Part two of a two-part series on efforts to link Ventura’s Downtown with nearby beaches

Now that designs are taking shape for pedestrian improvements to Ventura’s California Street bridge, transportation planners are setting their sights on plans to move a freeway off ramp from there to Oak Street. That move could lay the groundwork for a still-conceptual plan to cap the freeway between Front and California Street. Such a cap would provide a space for a park or other linkage between the beach and Downtown that has been lost since the freeway was built.

“It’s a drag that the state chose to put the freeway through the heart of the downtown,” said Jerry Breiner, a realtor who also serves as the chair of the design and operation committee of the Downtown Ventura Organization. Breiner said he is in favor of anything that can be done to link the two areas, including a cap on the freeway. He said that estimates he has seen show that building new land over the freeway would cost 75 percent of what it costs to purchase existing parcels in Downtown.

Capping the 101 is still little more than a vision, however. On the other hand, Tom Mericle, a traffic engineer for the city of Ventura, said officials are already going forward with a plan to move the northbound offramp of the 101 from California to Oak.

To date, motorists have had trouble navigating the stretch of California spanning the 101 between Thompson and Harbor boulevards. The uncontrolled freeway off-ramp means motorists enter California Street at high speeds. Those driving north on California must endure long waits at a stop sign until they can safely merge with the exiting traffic and pedestrians are forbidden from crossing the freeway on the side nearest the off-ramp.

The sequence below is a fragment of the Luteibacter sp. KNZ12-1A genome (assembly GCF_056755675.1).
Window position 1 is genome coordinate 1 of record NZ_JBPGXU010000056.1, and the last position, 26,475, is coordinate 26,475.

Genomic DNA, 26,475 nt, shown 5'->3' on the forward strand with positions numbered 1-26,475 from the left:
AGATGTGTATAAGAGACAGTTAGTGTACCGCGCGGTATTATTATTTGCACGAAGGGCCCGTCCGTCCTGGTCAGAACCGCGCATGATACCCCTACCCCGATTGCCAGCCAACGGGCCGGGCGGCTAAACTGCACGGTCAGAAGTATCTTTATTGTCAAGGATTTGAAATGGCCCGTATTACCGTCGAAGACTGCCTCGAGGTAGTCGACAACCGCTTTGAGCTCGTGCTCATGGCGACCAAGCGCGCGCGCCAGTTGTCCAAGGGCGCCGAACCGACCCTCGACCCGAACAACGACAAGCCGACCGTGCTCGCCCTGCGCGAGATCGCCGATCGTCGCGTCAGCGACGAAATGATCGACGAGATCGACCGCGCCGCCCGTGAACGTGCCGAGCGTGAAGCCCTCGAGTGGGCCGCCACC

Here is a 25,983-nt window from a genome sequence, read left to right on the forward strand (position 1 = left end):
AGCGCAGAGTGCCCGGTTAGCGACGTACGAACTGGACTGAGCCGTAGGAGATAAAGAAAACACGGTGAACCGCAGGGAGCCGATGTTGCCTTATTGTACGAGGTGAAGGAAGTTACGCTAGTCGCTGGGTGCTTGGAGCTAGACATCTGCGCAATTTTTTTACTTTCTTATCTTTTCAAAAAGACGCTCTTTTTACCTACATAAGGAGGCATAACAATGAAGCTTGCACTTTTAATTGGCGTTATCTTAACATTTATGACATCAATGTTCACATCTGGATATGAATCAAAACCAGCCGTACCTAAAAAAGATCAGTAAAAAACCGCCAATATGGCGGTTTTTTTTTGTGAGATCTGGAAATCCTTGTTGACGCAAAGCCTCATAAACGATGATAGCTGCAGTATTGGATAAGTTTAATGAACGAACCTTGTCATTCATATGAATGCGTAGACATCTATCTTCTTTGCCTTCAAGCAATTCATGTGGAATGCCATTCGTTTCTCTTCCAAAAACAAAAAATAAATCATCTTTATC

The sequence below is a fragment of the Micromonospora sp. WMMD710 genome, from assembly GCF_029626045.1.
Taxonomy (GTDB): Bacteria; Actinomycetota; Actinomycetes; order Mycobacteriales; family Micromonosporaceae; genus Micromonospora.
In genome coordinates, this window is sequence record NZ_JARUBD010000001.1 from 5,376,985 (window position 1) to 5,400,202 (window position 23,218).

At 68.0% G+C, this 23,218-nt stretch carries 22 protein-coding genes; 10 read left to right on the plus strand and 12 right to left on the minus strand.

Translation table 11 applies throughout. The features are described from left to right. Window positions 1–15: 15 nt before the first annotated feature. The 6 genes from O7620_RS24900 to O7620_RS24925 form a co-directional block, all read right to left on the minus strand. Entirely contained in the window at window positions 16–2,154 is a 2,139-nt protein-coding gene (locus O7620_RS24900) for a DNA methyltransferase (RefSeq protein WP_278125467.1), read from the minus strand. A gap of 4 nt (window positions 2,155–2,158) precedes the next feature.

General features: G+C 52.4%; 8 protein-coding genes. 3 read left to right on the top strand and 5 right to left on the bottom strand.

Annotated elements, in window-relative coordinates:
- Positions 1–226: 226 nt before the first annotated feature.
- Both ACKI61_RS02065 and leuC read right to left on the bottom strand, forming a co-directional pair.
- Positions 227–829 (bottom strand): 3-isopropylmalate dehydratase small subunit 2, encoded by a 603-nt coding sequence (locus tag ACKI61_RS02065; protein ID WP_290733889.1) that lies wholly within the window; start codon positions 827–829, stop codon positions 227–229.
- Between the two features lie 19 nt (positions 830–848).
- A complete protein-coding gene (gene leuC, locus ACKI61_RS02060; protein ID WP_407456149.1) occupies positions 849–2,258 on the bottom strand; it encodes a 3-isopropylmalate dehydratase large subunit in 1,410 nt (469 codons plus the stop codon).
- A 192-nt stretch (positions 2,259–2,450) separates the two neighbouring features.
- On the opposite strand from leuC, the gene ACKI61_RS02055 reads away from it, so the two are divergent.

Mericle said the city already received the $12 million it needed to fund the offramp transition before the 2003 budget crisis caused the state to shift away transportation funds. The money has now been restored, Mericle said, and the city is working with the California Department of Transportation to complete a project report and an environmental review. It will take nine to 12 months for the state to review those reports, he said.

Another 14-16 months of design work would ensue if the state’s transportation commission accepts these plans. Only about $750,000 has been spent so far, Mericle said, but all of the delays could mean that the project could exceed original estimates by as much as $3-5 million.

“Part of the problem is it has taken so many years we believe the construction will cost more than we had originally anticipated,” Mericle said. Either the city will need to pony up more cash, or it will need to convince the state to set aside more money for the project. But none of that will happen until plans are approved.

Breiner also supports moving the offramp.

“Everyone knows that exit is just a mess,” he said. “It’s almost always a mess. It hardly ever works right. You never know what’s gong on no matter where you’re coming from.”

But at least one downtown business owner said she won’t be excited if the offramp moves to Oak Street.

Seana-Marie Weaver owns Weaver Wines on California Street. Although a new exit might generate more investment near Oak, she said, the social services agencies on that street (which she said the city needs) are unlikely to move. Combined with nearby pawn shops, the street may not be a scenic tourist draw.

“I don’t know that’s where I want my tourists to be greeted,” she said. “[California] has been an exit for years. We’re in California. It leads to our gorgeous city hall. What’s left of our beautiful historic architecture is there.”

Breiner pointed out that California Street isn’t much more attractive currently, with a vacant storefront immediately across the street from the offramp and a tire shop, gas station, and empty lot on three corners of a nearby intersection.

“If the freeway is changed to the Oak Street offramp there are going to be major improvements,” he said.